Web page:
Practising solicitors should be allowed to deliver advice to the public from unregulated firms, subject to restrictions, the Solicitors Regulation Authority has suggested as part of a phased review of how it regulates both individuals and organisations.
Let’s assume you already know you have to report material compliance failures to the Solicitors Regulation Authority (SRA) as soon as reasonably practicable. That begs the BIG question: what does a material compliance failure really look like. In the brave new world of outcomes-focused regulation, there’s no definition of material compliance failure and the SRA isn’t forthcoming with any real guidance or examples. Instead, you’re expected to work it out for yourself, taking into account all relevant factors.
The Solicitors Regulation Authority’s red-tape challenge could introduce “significant risks” if registered foreign lawyers are automatically allowed to become the owners and managers of smaller firms, the Law Society has warned.
The Solicitors Regulation Authority (SRA) has abandoned plans to impose a group-wide approach to the regulation of firms which engage in activities overseas as it launched a second consultation on amending the SRA Handbook in relation to international practice.
Nearly 90% of firms had their compliance officers in place for the start of the new regime yesterday, with the rest either yet to have their nominations approved or, in the case of 194 firms, failed to complete the process at all.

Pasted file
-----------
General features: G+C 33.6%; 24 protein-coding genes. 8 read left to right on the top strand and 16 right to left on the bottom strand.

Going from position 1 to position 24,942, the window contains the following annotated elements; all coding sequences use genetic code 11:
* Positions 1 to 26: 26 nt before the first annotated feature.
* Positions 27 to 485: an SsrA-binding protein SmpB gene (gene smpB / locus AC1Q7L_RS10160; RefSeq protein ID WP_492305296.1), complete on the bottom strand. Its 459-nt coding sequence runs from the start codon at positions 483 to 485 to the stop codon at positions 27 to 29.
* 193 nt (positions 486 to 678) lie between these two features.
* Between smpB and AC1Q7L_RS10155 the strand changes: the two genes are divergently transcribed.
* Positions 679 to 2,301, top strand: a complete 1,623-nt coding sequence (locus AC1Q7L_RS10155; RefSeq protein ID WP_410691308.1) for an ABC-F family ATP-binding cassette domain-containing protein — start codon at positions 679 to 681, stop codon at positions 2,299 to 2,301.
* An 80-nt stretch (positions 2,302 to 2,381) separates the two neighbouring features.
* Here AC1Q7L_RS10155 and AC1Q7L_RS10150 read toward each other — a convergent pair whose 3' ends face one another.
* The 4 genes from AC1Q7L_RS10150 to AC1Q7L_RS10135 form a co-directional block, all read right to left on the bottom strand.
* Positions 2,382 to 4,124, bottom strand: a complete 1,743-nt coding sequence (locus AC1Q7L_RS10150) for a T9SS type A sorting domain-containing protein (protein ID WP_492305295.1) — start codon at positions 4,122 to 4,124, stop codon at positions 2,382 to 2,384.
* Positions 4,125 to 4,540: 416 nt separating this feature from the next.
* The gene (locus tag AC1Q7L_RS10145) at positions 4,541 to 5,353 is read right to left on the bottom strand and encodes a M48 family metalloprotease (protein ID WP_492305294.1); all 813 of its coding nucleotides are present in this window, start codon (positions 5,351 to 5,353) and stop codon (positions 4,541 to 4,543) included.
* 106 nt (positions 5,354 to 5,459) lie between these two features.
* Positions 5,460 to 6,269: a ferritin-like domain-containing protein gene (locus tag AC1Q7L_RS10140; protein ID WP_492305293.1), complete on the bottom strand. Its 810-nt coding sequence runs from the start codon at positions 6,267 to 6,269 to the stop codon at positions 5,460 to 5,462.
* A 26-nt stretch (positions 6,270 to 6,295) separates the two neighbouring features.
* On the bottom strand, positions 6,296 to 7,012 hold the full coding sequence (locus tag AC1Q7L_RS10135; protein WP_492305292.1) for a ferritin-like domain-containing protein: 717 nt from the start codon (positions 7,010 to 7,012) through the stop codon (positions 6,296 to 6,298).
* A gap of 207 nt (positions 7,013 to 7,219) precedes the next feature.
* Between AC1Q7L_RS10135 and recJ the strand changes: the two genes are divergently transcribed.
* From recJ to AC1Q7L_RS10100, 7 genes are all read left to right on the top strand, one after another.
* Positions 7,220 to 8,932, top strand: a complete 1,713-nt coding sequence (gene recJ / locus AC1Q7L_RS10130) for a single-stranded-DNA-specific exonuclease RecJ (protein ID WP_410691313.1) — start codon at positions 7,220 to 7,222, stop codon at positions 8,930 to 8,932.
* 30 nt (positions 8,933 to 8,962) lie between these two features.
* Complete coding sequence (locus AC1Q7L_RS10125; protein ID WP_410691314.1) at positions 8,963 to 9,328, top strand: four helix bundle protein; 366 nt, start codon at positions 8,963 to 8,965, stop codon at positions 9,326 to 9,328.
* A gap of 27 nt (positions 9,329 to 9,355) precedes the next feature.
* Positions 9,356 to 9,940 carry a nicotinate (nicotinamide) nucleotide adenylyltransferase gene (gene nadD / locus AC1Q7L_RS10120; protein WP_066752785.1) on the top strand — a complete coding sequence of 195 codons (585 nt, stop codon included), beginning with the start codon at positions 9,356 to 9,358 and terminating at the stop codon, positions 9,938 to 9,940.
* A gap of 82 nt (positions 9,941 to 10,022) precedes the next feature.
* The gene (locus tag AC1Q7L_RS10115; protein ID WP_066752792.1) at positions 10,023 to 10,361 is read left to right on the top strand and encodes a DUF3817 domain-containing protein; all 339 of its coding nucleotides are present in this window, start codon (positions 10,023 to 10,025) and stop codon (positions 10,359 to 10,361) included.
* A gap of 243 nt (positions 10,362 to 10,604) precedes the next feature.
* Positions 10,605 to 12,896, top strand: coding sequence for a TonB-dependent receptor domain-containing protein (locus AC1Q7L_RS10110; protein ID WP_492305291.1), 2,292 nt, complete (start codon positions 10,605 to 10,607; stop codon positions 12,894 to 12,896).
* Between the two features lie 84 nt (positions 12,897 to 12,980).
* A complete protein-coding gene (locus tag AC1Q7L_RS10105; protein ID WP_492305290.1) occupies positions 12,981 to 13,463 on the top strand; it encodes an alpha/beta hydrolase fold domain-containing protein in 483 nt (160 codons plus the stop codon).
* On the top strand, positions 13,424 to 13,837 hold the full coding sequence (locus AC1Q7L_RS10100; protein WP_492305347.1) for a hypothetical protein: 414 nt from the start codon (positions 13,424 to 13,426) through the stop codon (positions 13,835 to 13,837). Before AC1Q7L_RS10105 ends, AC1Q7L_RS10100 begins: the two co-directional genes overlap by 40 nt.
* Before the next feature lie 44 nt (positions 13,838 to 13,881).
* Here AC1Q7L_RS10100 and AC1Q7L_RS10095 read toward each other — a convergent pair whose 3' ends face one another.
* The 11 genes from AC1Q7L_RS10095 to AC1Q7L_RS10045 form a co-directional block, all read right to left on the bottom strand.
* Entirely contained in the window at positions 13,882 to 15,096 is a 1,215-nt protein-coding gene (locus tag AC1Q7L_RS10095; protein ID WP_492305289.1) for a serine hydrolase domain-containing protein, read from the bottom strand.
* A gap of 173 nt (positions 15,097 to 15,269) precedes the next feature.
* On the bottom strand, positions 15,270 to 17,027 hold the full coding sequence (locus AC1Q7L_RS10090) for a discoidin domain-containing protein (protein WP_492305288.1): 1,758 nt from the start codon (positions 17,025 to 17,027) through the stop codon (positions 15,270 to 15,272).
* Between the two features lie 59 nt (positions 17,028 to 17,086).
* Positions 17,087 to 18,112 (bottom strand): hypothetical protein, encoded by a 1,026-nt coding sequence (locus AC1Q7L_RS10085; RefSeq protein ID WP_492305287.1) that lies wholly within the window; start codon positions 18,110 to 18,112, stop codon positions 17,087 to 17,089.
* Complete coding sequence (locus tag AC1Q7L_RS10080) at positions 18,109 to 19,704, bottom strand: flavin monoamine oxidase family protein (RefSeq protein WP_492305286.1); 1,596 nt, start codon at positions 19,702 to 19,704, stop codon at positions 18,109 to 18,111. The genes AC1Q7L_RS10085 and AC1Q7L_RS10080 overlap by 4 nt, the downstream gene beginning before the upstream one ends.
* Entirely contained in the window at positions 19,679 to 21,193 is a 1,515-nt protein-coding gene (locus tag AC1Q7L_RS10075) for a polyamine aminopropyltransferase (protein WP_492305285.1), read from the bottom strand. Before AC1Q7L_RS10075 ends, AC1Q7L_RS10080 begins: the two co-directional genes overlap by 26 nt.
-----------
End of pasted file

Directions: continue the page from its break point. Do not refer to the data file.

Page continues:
The Solicitors Regulation Authority will next month launch its own version of the government’s Red Tape Challenge, chairman Charles Plant announced yesterday at the official opening of the authority’s new headquarters in Birmingham.
Since the introduction of the SRA Handbook, firms have been asking whether they should introduce or improve a file review system. Corinne Staves, a senior associate at Maurice Turnor Gardner LLP, considers the issues.
Anthony Townsend, chief executive of the SRA, is quoted as saying that “compliance officers cannot be sacrificial lambs. You can’t just shuffle off responsibility for compliance”. ‘You’ here means the management and it begs an obvious question: if management can’t shuffle off its responsibilities for compliance, why have compliance officers at all?
The fourth edition of the SRA Handbook in less than 10 months was published yesterday. It includes the delay in the introduction of the compliance officer regime, and the SRA has guaranteed that there will be no further hold-ups.
The third edition of the SRA Handbook in just seven months has gone live after being approved by the Legal Services Board. A fourth edition in less than a year since the Handbook went live on 6 October 2011 should be necessary in June.